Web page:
Working with Lucene queries

With this new feature you will be able to create complex Lucene queries, so you won't be limited by the current search form fields. But keep on mind this can be difficult unles you know how to write these queries. Let's define a couple of items:

  • Terms: A query is broken up into terms and operators. A term is a single word like "cat" or "dog". Multiple terms can be combined with boolean operators for a more specific query. For example:

    cat AND dog

  • Fields: When you perform a Lucene seach, you can specify a field or use the default field. In OpenKM the default field contains the document text extracted. You can search by a field writing the field name, followed by a colon ":" and a term. For example, this query will search for all nodes in taxonomy which name is "animals":

    context:okm_root AND name:animals

You can search for a phrase using quotes:

name:"big animals" 

Term modifiers

Lucene support different term modifiers to create complex searches.

Wildcard searches

You can use single and multiple character wildcard searches within terms.

  • Single: To perform a single character wirldcard search use the "?" symbol. For example, to search for "text" or "test":

    te?t

  • Multiple: To perform a multiple characted wildcard, use the "*" symbol. For example, to search for "test", "tests" or "tester":

    test*

You can't use a "*" or "?" at the begining of a query.

Proximity searches

Lucene also supports finding words that are in a specific distance. To perform a proximity search use the tild "~" symbol and the end of the phrase.

For example, to search for a "cat" and "dog" within 10 words of each other in a document:

"cat dog"~

Range searches

Range queries allow to match documents whose field values are between an specified lower and upper bound. Sorting is done lexicographically.

For example, to look for documents which field "name" is between "cat" and "horse" but not will include these terms:

name:{cat TO horse}

If you want these two terms to be included, use this query:

name:[cat TO horse]

Inclusive range queries are denoted by square brackets. Exclusive range queries are denoted by curly brackets. 

Boolean operators

You can combine several terms using boolean operators. Lucene supports "AND", "+", "OR", "NOT" and "-".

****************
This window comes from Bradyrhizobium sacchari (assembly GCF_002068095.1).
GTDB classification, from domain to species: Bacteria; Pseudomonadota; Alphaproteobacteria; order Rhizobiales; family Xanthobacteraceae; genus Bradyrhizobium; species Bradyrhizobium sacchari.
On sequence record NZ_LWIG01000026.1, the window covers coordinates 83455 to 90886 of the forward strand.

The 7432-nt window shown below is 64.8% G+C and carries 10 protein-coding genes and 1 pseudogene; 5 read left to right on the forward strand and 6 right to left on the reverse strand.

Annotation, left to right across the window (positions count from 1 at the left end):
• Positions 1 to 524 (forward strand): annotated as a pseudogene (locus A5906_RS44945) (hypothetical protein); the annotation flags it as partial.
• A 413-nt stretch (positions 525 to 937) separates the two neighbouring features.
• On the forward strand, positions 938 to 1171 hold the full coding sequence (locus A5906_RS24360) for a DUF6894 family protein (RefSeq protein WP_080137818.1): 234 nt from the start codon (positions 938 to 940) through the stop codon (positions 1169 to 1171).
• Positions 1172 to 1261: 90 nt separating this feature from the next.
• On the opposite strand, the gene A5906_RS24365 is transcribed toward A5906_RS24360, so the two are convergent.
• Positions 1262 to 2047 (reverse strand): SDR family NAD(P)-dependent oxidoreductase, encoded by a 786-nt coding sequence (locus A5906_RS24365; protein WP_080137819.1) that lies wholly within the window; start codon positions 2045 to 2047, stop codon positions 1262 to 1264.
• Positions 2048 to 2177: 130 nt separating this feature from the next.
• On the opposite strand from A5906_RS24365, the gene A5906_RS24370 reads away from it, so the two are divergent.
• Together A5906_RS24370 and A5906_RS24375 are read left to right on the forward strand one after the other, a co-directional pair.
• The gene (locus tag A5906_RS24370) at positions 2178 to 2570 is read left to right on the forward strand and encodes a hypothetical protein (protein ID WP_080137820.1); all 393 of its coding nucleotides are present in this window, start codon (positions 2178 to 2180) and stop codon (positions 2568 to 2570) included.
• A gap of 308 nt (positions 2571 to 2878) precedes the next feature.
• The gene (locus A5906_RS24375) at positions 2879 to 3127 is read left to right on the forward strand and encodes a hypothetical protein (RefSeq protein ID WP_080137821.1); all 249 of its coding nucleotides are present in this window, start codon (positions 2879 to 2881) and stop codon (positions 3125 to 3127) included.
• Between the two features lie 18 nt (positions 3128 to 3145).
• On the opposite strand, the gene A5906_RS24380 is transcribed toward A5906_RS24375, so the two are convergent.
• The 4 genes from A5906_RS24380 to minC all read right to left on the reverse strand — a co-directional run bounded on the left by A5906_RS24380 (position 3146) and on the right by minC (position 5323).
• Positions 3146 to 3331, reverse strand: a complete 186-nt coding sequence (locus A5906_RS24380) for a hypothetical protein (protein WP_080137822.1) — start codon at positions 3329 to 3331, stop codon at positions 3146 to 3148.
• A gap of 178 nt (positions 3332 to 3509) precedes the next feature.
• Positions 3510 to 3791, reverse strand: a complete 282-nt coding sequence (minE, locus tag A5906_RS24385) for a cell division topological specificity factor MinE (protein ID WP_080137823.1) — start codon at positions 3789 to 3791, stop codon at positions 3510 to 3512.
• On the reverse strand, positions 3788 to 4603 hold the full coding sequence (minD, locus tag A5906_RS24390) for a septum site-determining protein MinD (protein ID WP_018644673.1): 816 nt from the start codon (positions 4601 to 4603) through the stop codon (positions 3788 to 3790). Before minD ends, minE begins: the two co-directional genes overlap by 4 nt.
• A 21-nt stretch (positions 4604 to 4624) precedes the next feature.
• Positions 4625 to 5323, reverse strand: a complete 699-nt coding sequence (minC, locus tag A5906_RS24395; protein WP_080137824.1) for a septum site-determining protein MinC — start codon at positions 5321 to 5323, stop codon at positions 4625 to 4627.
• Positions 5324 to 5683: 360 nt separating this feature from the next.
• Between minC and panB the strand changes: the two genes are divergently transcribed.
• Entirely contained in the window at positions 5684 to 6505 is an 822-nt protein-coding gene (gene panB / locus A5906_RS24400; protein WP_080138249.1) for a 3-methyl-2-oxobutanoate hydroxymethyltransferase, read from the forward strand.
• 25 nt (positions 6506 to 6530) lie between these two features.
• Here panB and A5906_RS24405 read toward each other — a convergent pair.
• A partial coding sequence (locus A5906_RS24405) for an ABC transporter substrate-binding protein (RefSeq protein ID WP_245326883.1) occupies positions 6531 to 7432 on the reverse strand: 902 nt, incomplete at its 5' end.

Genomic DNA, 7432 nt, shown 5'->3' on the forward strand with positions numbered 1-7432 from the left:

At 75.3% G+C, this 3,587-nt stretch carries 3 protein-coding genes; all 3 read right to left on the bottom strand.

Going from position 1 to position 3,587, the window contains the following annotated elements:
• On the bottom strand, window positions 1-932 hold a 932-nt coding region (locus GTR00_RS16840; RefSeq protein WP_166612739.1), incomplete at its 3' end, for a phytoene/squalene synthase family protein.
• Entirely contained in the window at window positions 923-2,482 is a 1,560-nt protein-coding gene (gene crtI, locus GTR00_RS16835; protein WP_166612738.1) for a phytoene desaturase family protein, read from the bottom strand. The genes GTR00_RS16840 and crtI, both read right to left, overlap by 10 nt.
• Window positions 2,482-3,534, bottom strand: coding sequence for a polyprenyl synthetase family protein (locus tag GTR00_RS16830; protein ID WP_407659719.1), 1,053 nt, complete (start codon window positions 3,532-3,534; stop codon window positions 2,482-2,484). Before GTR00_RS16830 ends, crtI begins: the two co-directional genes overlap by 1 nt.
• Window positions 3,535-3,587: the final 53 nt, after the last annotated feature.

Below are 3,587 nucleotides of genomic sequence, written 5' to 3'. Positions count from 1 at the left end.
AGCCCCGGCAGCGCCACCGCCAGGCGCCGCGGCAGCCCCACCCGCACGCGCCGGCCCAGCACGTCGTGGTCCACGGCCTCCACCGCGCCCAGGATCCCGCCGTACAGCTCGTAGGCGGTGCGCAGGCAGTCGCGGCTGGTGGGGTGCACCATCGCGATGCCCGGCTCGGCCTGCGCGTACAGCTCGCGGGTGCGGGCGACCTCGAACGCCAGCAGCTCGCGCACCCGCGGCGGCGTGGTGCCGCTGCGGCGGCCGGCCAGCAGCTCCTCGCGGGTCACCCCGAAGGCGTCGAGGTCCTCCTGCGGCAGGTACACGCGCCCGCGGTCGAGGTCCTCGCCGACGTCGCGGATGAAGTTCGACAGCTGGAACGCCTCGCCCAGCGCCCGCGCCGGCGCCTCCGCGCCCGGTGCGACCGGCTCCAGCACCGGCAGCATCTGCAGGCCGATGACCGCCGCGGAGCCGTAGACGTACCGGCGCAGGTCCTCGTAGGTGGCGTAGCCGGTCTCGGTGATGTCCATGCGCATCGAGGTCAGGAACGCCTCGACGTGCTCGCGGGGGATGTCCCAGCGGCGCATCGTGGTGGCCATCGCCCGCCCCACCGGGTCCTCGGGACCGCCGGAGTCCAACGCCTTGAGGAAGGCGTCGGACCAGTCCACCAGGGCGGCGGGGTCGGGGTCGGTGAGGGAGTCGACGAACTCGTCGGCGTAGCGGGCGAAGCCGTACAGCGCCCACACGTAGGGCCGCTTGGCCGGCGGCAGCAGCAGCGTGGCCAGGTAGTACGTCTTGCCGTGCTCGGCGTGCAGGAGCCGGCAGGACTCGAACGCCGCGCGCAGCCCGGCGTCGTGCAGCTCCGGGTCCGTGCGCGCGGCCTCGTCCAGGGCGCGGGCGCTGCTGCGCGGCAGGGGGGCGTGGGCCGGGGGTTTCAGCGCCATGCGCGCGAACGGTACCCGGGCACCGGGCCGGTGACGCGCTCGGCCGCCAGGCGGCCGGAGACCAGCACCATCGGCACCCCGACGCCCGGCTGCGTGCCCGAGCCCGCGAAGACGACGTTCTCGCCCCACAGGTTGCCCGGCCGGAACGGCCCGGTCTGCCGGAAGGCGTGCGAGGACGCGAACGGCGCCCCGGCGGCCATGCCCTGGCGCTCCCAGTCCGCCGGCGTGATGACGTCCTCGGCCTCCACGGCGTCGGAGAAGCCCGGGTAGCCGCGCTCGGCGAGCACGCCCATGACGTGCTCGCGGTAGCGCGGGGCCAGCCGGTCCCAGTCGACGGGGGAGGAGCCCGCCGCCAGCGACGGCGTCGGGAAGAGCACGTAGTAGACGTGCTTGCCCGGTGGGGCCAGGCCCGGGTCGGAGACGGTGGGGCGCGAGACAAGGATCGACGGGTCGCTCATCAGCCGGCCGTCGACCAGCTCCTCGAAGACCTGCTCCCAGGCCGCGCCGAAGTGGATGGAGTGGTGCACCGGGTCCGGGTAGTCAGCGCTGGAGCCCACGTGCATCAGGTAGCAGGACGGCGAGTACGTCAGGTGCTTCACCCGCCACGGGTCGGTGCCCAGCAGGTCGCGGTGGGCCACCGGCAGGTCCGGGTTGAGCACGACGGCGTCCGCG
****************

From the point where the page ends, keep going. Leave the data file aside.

Boolean operators must be in UPPERCASE.

The "OR" operator is the default conjuntion operator: this means that if there is no boolean operator between two terms, the "OR" operator is used. These two queries are equivalents:

cat animal

And this one:

cat OR animal

AND

The AND operator matches documents where both terms exists. The symbol "&&" can be also used to replace the word "AND". 

Let's look for documents with both "cat" and "animal" words in the content:

cat AND animal

+

This is called the required operator and force that the term placed after the "+" to be included in the results.

For example, to search for documents that must contain "animal" and may contain "cat":

+animal cat

NOT

The NOT operator excludes documents that contains the term after the "NOT". The symbol "!" can be used to replace the word "NOT".

For example, to search for documents that contains "animal" but not "cat":

animal NOT cat

The NOT operator cannot be used with just one term.

-

This operator excludes documents which contains the term given after the "-" character:

For example, to seach documents which contains "animal" but not "cat":

animal -cat

Grouping

Lucene supports using parentheses to group clauses to form sub queries. This can be very useful if you want to control the boolean logic for a query.

For example, to search for "cat" or "dog" and "animal" use this query:

(car OR dog) AND animal

Escaping special characters

Lucene supports escaping some special characters that are part of the query syntax using the slash "\" before the character to be escaped. This is the current list of special characters:

+ - && || ! ( ) { } [ ] ^ " ~ * ? : \